As the company's own report shows, that rate is not in the double digits.
Lefkofsky is now trying to expand overseas, even though the company's international business has so far been a big money loser.
News that the company had agreed to acquire a Korean e-commerce company, called Ticket Monster, prompted a turnaround in Groupon shares, which had initially fallen on the earnings report.
Investors who bought the stock on the Ticket Monster news may want to ask themselves why Groupon's main rival, LivingSocial -- in which Amazon.com has the largest stake -- wanted to sell it.
If Amazon.com CEO Jeff Bezos decided that even his low-margin business model didn't have room for it, that's not a good sign for Groupon's new Korea business.
Of course, with Amazon.com out of the way in Asia, Groupon merely need worry only about Google, which sells mobile search ads for a wide range of goods on a billion or so Android devices in that region.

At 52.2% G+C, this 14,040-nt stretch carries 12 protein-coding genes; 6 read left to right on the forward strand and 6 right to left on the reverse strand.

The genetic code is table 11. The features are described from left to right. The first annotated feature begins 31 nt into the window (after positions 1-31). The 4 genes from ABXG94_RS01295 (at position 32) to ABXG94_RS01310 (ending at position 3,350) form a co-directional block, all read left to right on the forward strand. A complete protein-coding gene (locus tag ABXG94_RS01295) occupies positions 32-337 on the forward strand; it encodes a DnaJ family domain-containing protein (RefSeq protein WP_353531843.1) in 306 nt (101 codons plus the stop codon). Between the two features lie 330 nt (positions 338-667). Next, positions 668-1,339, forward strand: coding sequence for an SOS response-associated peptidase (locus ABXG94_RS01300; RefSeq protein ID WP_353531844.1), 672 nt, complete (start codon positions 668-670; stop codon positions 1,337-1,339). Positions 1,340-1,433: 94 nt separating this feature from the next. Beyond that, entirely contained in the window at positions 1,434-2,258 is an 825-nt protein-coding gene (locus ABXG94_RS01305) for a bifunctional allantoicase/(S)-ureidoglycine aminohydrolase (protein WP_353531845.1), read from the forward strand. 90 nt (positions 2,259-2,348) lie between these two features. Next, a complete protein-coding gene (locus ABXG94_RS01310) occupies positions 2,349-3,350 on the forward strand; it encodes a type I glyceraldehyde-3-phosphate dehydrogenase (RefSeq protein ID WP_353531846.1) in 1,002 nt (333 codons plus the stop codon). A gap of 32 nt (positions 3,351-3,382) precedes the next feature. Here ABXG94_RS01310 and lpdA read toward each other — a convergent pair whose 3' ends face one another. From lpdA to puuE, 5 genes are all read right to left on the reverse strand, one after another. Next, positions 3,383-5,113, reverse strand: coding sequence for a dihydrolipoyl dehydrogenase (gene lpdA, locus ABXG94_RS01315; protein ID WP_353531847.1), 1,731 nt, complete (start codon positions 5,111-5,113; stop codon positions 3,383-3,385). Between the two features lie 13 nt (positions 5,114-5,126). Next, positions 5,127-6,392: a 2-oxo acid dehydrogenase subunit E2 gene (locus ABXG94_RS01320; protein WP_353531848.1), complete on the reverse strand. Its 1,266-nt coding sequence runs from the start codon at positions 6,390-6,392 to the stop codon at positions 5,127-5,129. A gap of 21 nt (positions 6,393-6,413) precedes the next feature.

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This seems like a profitable business venture, indeed, with very little risk for Groupon. Some businesses, though, unless they have a very large profit margin, won't benefit from using Groupon, though. Massages, manicures, and services that don't have much overhead can afford to pay Groupon 40-60%. Other businesses, however (and ones that people may actually be looking for), have a narrow margin, and are better off self-advertising.
Nonetheless, Groupon shouldn't be LOSING money, I wouldn't think. It makes no sense.
merchants are finding out attracting the coupon crowd lowball lowlifes and then forking over a excessive portion of your revenue to these scumbags provides no advantage whatsoever
Just a little while ago, coupons were free. Pay for a coupon? Is the American public growing that stupid? Quess so.
some deals are worthwhile, and some issuers never check back so deals can be used more than once